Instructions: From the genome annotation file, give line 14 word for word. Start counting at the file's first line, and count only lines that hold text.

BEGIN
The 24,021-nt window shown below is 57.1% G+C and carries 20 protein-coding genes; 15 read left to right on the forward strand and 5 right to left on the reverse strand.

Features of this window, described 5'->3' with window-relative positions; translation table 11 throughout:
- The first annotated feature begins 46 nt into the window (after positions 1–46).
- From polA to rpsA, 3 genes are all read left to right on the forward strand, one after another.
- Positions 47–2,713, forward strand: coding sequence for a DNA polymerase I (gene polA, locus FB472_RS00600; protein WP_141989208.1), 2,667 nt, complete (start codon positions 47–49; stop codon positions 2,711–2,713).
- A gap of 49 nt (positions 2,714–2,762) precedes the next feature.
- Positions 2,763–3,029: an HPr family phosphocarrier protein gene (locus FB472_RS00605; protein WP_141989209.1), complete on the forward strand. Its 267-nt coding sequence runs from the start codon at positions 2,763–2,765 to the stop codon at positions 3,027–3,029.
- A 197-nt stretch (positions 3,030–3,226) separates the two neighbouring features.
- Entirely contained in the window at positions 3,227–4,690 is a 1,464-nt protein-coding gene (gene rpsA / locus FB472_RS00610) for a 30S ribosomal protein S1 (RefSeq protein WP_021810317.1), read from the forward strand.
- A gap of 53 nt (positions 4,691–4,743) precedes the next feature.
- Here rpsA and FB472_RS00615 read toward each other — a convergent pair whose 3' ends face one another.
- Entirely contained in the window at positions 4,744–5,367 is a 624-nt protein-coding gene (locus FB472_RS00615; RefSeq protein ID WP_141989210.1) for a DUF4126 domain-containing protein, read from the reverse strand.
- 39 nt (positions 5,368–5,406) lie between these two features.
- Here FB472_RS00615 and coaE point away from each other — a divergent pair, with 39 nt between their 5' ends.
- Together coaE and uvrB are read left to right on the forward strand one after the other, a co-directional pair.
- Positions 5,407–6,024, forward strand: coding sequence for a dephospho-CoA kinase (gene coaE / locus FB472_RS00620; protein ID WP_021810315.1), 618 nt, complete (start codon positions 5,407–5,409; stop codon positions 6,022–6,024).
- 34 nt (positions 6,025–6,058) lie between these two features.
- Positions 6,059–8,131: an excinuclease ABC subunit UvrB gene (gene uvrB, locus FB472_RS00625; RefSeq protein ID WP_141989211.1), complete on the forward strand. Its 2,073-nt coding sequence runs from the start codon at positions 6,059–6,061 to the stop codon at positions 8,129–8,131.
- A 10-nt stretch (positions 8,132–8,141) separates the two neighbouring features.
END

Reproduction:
- Here FB472_RS00615 and coaE point away from each other — a divergent pair, with 39 nt between their 5' ends.